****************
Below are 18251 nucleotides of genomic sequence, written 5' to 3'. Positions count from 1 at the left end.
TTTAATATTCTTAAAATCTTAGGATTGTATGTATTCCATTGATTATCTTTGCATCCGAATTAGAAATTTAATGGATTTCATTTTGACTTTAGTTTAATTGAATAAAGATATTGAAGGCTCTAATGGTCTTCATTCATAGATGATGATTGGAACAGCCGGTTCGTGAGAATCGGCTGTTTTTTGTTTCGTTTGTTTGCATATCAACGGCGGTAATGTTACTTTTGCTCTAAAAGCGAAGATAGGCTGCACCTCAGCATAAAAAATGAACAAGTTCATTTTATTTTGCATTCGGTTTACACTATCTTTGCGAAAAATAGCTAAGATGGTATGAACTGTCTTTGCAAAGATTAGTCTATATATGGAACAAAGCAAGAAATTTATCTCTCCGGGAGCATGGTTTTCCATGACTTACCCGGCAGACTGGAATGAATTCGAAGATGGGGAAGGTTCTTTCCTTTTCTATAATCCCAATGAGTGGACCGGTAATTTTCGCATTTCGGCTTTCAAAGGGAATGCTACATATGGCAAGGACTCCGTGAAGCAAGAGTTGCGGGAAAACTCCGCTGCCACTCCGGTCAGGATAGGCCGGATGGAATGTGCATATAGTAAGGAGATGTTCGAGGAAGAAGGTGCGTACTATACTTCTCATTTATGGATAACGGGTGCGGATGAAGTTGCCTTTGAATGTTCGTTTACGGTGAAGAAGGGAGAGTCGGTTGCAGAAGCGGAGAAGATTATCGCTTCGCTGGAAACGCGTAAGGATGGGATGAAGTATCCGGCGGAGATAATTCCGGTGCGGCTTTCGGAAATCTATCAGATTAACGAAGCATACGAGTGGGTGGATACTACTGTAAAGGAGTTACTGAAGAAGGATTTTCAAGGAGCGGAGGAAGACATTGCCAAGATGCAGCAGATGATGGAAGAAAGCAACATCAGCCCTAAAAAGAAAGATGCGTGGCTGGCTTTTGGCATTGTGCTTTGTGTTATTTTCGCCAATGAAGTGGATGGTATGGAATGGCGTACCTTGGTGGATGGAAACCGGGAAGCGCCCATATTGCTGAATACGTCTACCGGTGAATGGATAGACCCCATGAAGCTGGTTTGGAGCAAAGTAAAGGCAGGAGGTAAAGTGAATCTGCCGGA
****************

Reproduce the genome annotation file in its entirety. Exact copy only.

Below are 18251 nucleotides of genomic sequence, written 5' to 3'. Positions count from 1 at the left end.
TTTAATATTCTTAAAATCTTAGGATTGTATGTATTCCATTGATTATCTTTGCATCCGAATTAGAAATTTAATGGATTTCATTTTGACTTTAGTTTAATTGAATAAAGATATTGAAGGCTCTAATGGTCTTCATTCATAGATGATGATTGGAACAGCCGGTTCGTGAGAATCGGCTGTTTTTTGTTTCGTTTGTTTGCATATCAACGGCGGTAATGTTACTTTTGCTCTAAAAGCGAAGATAGGCTGCACCTCAGCATAAAAAATGAACAAGTTCATTTTATTTTGCATTCGGTTTACACTATCTTTGCGAAAAATAGCTAAGATGGTATGAACTGTCTTTGCAAAGATTAGTCTATATATGGAACAAAGCAAGAAATTTATCTCTCCGGGAGCATGGTTTTCCATGACTTACCCGGCAGACTGGAATGAATTCGAAGATGGGGAAGGTTCTTTCCTTTTCTATAATCCCAATGAGTGGACCGGTAATTTTCGCATTTCGGCTTTCAAAGGGAATGCTACATATGGCAAGGACTCCGTGAAGCAAGAGTTGCGGGAAAACTCCGCTGCCACTCCGGTCAGGATAGGCCGGATGGAATGTGCATATAGTAAGGAGATGTTCGAGGAAGAAGGTGCGTACTATACTTCTCATTTATGGATAACGGGTGCGGATGAAGTTGCCTTTGAATGTTCGTTTACGGTGAAGAAGGGAGAGTCGGTTGCAGAAGCGGAGAAGATTATCGCTTCGCTGGAAACGCGTAAGGATGGGATGAAGTATCCGGCGGAGATAATTCCGGTGCGGCTTTCGGAAATCTATCAGATTAACGAAGCATACGAGTGGGTGGATACTACTGTAAAGGAGTTACTGAAGAAGGATTTTCAAGGAGCGGAGGAAGACATTGCCAAGATGCAGCAGATGATGGAAGAAAGCAACATCAGCCCTAAAAAGAAAGATGCGTGGCTGGCTTTTGGCATTGTGCTTTGTGTTATTTTCGCCAATGAAGTGGATGGTATGGAATGGCGTACCTTGGTGGATGGAAACCGGGAAGCGCCCATATTGCTGAATACGTCTACCGGTGAATGGATAGACCCCATGAAGCTGGTTTGGAGCAAAGTAAAGGCAGGAGGTAAAGTGAATCTGCCGGA